From Black Voices — Nigerian author Chika Unigwe marks her debut in the United States with ‘On Black Sisters Street,’ a masterful sketch of four women from Africa who make their way to Belgium in hopes of building better lives for themselves. Unfortunately, they end up working on Antwerp’s Zwartezusterstraat as prostitutes, lured there by false promises and empty hopes.
Unigwe draws a rich tapestry of arresting characters that will remain with readers long after they cease reading the pages. One character, Sisi, was coaxed to Zwartezusterstraat, or Black Sisters Street, by a Belgian businessman who made her an offer she couldn’t refuse. Full of hope and expectations, she leaves the dreary and destitute streets of Lagos only to find the same and worse in Antwerp.
Unigwe, who lives in Turnhout, Belgium, with her husband and four sons, spent years researching the novel and even dressed in skimpy clothes and thigh-high boot to gather details for this must-read story.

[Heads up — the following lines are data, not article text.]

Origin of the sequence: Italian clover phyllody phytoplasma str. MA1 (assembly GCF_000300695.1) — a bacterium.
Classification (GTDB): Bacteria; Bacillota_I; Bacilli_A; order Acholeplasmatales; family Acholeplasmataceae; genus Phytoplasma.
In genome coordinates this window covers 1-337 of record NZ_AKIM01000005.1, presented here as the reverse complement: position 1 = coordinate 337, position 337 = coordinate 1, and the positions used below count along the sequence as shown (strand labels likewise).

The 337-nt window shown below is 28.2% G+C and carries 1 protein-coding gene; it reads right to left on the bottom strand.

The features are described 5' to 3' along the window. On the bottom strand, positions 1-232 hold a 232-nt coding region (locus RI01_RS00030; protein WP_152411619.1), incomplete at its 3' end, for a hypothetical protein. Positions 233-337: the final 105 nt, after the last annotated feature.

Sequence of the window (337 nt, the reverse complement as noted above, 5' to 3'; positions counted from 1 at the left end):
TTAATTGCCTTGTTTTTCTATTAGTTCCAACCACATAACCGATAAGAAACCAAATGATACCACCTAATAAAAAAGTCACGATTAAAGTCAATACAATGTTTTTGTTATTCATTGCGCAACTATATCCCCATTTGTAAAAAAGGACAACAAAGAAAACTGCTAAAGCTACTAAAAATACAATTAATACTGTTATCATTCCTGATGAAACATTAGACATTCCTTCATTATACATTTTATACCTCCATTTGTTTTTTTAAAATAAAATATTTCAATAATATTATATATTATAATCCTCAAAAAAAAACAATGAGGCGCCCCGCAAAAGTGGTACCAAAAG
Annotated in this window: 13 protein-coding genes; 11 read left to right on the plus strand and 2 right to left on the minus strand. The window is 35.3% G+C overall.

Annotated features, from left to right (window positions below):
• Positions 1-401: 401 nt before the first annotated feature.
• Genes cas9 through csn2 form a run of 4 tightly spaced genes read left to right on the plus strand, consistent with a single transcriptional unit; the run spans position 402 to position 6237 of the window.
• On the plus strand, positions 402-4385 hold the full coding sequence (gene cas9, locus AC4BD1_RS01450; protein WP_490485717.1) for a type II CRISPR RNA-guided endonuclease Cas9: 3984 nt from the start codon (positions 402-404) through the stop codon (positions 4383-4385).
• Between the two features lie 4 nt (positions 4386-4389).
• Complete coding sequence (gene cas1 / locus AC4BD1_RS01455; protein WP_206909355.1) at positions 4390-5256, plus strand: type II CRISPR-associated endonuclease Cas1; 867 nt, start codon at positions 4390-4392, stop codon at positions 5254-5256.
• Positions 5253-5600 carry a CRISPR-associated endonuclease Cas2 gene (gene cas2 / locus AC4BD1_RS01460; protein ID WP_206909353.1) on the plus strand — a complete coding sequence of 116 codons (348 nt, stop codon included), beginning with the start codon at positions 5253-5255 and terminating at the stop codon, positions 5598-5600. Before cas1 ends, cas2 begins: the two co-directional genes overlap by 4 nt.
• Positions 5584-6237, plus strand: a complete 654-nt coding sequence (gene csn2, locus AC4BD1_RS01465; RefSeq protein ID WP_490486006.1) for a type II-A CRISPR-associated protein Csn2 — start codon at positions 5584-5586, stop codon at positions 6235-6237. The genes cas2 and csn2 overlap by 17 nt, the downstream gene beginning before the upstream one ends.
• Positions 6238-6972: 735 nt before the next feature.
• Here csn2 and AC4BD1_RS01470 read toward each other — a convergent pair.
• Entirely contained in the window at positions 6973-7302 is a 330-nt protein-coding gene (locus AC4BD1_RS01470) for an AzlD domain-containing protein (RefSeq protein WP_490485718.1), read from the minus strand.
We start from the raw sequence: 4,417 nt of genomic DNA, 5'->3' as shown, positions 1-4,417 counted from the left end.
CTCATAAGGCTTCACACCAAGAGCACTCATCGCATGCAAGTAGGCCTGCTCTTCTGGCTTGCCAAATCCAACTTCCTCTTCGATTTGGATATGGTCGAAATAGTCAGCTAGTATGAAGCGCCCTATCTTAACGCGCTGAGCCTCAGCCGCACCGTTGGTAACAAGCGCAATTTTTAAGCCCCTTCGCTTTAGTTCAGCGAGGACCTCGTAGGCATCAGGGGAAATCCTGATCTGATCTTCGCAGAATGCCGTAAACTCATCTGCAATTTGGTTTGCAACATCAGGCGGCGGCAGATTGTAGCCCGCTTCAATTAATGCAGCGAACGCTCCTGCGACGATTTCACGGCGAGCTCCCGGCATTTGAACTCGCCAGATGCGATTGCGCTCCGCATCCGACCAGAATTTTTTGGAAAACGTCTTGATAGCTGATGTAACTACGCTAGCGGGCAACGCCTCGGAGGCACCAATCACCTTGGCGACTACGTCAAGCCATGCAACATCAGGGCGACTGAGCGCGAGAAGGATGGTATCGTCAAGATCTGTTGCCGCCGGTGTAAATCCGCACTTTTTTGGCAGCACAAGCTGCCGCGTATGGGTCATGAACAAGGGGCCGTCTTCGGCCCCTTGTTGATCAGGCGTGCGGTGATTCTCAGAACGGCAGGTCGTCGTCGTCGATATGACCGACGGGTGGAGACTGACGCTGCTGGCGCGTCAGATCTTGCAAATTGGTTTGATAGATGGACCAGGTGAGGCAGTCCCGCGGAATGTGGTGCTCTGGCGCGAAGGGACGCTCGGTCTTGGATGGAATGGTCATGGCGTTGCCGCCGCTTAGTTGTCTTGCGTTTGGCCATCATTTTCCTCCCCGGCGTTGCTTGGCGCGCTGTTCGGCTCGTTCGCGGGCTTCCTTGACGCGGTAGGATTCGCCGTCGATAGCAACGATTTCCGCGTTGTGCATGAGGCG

BV on Books caught up with Unigwe recently via e-mail to discuss her novel, what it was like to walk alongside the women on the cobblestone streets of the red-light district and what she’s up to next.
BV: Are you excited about your U.S. debut novel?
Cnika Unigwe: I am very excited. America is an important market, and I feel very privileged to be published there and by Random House, no less.
BV: How did you come up with the idea for ‘On Black Sisters Street’?
CU: From the first time I saw the women behind their display windows, and learned that a majority of the African ones were Nigerian, I wanted to know what their stories were. ‘On Black Sisters Street’ was written in answer to my questions.